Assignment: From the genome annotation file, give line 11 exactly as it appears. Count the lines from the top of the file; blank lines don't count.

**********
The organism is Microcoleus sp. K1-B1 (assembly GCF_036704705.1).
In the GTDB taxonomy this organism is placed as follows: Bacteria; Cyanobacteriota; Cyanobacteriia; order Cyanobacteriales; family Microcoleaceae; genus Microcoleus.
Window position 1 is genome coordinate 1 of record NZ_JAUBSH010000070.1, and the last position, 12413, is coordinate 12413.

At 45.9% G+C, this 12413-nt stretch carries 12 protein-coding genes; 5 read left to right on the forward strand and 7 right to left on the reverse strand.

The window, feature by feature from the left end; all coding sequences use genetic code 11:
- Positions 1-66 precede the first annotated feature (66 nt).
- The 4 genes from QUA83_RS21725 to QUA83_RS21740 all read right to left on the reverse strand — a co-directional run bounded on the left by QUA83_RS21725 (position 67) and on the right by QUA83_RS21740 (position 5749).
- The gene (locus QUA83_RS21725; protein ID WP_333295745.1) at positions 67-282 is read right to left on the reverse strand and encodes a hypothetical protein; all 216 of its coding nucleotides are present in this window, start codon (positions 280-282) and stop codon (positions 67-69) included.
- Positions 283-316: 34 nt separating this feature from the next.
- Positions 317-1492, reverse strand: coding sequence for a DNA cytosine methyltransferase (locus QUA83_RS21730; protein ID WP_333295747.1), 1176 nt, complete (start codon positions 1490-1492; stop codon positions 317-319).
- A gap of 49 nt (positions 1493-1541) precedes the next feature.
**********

- A gap of 49 nt (positions 1493-1541) precedes the next feature.